Iranian government agents shot and buried over 1,000 dogs in an animal shelter, according to reports.
Government-affiliated agents allegedly raided the Gandak Dog Shelter and shot all the animals inside, which included dogs that had been spayed and vaccinated. The agents then used fire trucks to wash away blood from the scene.
Activists claimed that the road to the shelter remained closed the entire time, The Foreign Desk website reported. Some reports claim the number of dogs was as high as 1,700.
Multiple videos appeared online, showing the aftermath of the shooting. An activist also claimed that Iranian forces arrested several members of a group who attempted to intervene, and also locked the shelter’s manager in a room while the shooting occurred.
One activist claimed that this is part of an annual cull by Iranian leadership, but did say that some dogs survived the attack.
Clerical authorities have argued that keeping pets inside the home is unhygienic and un-Islamic, and reports of animal attacks by stray dogs have prompted some support for stricter measures.
Lisa Daftari, Editor-in-Chief of The Foreign Desk website, told Fox News Digital that these actions were “not surprising.”
“For a long time now, citizen journalists on the ground in Iran have been trying to demonstrate to the world the inhumane nature of this regime,” she said. “They do not have compassion for women, children, and, as illustrated in this case, innocent animals.”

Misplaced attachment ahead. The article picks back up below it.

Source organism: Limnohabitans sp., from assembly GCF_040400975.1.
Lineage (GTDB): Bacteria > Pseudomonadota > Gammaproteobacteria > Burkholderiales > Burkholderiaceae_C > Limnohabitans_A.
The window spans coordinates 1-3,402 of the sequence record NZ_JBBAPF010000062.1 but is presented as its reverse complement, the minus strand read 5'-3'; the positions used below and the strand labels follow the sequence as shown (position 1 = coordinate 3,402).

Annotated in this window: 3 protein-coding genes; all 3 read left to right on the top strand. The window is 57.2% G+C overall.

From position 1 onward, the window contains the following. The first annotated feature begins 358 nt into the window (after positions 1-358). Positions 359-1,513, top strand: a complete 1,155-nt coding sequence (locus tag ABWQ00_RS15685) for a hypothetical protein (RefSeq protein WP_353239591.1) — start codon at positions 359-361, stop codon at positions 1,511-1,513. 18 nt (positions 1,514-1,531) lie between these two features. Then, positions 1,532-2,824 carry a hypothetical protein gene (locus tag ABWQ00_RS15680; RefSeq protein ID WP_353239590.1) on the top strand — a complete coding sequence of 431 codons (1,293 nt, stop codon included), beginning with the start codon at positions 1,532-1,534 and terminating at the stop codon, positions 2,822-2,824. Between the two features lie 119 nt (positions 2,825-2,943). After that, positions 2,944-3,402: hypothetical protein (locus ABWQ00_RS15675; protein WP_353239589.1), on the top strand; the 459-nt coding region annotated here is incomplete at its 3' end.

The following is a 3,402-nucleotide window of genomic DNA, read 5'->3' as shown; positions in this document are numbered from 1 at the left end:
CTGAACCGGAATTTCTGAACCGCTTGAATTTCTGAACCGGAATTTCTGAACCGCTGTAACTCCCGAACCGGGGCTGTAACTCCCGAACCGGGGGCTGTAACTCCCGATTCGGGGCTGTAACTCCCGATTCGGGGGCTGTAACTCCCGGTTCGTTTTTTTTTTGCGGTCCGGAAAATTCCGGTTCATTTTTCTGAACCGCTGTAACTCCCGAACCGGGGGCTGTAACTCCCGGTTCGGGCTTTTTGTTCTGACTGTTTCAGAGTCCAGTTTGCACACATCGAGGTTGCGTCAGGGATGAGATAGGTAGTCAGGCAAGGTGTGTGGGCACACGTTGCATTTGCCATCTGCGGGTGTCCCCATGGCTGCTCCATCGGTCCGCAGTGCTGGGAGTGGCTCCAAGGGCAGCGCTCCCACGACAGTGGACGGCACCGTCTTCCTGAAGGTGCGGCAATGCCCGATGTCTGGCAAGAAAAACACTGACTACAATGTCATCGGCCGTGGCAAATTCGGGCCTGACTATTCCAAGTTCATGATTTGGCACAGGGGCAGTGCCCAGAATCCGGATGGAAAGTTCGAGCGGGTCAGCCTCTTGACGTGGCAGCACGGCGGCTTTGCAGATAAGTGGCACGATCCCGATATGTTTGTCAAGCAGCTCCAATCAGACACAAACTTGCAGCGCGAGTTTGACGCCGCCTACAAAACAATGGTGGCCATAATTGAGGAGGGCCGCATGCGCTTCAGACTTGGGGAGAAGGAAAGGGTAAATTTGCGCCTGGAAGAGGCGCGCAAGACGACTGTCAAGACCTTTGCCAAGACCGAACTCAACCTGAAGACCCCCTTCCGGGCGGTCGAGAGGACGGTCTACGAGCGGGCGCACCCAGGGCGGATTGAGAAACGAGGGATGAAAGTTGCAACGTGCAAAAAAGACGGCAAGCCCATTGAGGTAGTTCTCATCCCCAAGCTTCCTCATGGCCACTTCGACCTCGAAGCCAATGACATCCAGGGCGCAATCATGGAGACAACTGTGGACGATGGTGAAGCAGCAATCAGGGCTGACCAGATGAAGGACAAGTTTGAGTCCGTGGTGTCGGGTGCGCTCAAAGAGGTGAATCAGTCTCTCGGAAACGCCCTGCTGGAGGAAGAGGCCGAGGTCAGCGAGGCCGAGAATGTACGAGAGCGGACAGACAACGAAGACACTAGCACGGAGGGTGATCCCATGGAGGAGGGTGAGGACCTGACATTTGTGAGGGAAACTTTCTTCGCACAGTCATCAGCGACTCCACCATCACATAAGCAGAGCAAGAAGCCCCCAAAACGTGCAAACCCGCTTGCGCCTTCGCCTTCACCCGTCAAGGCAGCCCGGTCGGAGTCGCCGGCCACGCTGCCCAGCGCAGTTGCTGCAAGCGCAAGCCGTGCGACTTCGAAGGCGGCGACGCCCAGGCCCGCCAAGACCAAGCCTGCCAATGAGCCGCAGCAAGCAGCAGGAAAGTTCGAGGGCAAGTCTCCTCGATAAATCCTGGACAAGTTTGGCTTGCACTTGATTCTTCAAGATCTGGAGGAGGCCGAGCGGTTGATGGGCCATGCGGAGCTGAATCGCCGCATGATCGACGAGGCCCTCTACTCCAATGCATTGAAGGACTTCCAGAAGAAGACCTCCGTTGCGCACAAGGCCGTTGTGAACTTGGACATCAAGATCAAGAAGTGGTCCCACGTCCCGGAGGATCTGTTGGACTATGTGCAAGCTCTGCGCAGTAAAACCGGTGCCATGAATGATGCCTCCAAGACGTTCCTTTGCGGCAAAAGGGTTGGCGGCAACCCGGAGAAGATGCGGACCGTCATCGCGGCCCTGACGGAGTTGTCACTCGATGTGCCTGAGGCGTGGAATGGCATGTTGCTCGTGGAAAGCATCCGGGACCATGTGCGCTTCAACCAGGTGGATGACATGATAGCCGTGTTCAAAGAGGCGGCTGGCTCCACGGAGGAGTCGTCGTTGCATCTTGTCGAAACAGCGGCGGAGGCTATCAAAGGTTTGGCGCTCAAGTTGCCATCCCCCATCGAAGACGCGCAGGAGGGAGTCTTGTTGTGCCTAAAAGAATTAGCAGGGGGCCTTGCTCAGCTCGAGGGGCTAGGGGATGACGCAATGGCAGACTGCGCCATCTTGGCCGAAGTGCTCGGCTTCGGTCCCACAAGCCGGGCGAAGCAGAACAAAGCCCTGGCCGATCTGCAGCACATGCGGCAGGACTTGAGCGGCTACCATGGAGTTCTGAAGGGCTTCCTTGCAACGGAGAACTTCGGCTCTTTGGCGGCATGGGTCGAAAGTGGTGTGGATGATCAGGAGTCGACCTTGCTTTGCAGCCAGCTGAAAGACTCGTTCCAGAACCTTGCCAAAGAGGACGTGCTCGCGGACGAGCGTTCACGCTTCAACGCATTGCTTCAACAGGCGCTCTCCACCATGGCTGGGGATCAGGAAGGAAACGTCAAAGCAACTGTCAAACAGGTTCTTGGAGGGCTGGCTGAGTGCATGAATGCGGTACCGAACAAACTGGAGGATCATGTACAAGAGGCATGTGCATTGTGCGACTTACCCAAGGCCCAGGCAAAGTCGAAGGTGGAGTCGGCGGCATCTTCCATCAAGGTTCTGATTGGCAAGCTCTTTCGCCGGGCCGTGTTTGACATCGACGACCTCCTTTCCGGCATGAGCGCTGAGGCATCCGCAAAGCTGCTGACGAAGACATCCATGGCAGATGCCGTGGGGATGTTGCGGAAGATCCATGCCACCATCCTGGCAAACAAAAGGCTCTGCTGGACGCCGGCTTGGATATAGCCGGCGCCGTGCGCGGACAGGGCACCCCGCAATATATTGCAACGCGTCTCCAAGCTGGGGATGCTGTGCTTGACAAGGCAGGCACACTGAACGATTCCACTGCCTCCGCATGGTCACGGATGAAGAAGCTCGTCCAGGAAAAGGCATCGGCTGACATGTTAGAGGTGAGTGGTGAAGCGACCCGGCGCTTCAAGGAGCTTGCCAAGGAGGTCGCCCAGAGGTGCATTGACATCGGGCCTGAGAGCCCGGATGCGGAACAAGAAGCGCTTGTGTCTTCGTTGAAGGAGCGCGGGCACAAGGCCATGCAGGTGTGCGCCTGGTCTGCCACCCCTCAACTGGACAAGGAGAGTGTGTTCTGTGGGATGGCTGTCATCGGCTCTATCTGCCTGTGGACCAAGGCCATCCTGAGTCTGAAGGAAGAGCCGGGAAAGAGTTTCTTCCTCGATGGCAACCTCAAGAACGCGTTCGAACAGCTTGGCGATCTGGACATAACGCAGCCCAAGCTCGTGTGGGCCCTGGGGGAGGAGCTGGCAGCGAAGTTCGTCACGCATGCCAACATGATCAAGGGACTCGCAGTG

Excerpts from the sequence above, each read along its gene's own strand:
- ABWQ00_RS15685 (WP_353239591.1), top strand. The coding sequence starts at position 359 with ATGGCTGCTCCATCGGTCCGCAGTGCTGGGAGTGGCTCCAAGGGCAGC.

Daftari urged officials to try and bring human rights violations into discussions with Iran — especially in nuclear weapons talks.
“While trying to negotiate the Iran nuclear deal in 2015, President Obama started a trend of not including human rights violations as part of the deal,” she explained. “These instances, however, underscore the importance of calling out a brutal regime that will stop at nothing to ensure its reign is ironclad. Does this seem like a worthy negotiating partner? We must start calling out these heinous crimes.”
Iran last year floated the idea of banning most household pets in order to protect the country from “unclean” animals. The bill would make it illegal to own, breed or transport dogs, cats, rabbits and other pets.
The Gandak animals had all gone through their necessary sterilizations and vaccinations, making it unnecessary for the government to dispose of them.
Ownership of “wild animals” such as lizards, donkeys or mice would already subject individuals to heavy fines and penalties, Radio Free Europe reported.